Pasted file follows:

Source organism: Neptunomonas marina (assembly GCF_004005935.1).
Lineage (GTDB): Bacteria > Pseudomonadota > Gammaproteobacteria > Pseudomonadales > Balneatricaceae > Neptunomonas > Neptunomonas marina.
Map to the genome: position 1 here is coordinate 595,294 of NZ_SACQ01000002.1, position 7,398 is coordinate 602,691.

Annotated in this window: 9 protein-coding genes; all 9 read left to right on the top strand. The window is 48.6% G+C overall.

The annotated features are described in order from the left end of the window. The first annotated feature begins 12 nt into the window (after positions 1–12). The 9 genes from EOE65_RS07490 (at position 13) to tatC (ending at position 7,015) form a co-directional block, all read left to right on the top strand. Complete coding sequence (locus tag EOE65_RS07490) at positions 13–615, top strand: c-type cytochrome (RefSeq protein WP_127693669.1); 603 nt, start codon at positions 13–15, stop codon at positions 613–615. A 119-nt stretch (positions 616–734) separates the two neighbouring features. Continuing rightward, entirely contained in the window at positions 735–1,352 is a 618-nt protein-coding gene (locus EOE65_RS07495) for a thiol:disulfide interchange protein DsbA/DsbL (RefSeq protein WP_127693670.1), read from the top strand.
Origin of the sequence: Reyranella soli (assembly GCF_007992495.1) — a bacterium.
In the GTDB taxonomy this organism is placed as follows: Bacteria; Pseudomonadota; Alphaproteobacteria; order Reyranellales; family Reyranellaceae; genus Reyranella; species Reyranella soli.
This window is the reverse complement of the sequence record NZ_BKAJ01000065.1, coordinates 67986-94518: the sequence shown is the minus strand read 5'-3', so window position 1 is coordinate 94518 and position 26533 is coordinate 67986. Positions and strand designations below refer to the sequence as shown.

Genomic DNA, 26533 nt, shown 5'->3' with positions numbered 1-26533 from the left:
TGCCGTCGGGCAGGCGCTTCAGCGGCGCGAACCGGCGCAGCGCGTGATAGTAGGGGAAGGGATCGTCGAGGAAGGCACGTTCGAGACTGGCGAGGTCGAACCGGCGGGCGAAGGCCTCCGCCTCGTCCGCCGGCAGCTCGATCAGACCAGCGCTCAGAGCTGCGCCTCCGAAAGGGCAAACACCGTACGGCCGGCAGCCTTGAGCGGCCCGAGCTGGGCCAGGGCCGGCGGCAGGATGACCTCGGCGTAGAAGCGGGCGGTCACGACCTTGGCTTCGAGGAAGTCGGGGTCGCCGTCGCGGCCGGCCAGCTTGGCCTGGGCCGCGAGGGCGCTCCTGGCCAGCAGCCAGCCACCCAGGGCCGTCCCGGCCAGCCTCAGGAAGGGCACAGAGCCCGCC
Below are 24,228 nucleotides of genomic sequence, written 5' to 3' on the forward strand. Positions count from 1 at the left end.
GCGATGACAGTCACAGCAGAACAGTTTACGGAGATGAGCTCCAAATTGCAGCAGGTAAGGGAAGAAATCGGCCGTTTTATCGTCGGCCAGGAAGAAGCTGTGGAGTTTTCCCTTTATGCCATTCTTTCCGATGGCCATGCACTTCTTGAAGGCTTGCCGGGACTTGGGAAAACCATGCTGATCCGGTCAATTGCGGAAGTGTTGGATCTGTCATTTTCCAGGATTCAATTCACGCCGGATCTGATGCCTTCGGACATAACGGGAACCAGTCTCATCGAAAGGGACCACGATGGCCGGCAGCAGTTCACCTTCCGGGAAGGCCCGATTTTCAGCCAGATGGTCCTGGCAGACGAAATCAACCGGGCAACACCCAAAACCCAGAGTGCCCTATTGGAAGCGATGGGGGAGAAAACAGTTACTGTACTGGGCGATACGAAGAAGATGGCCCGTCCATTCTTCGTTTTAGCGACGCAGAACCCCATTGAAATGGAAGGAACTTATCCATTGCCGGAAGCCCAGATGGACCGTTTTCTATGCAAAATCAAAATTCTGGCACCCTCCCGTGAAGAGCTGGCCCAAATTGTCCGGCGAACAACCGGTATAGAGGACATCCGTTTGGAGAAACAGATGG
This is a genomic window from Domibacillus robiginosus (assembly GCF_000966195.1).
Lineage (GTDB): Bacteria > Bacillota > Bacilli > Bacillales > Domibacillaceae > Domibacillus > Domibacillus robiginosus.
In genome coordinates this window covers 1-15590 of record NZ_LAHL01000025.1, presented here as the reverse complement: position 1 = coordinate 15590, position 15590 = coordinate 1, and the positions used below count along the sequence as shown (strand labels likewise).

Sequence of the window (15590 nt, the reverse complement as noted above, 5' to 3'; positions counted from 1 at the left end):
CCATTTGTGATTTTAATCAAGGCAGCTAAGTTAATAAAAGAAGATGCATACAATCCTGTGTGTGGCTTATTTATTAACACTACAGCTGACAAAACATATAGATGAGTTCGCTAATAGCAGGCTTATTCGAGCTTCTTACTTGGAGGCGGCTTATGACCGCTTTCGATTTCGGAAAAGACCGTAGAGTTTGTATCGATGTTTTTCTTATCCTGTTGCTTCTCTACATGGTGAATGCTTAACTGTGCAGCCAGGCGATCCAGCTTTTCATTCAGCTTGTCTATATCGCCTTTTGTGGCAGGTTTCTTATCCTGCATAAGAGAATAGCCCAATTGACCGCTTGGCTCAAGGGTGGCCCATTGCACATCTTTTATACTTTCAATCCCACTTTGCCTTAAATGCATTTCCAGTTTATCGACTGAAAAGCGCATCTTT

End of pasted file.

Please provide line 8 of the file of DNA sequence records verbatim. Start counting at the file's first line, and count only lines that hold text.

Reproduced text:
This window is the reverse complement of the sequence record NZ_BKAJ01000065.1, coordinates 67986-94518: the sequence shown is the minus strand read 5'-3', so window position 1 is coordinate 94518 and position 26533 is coordinate 67986. Positions and strand designations below refer to the sequence as shown.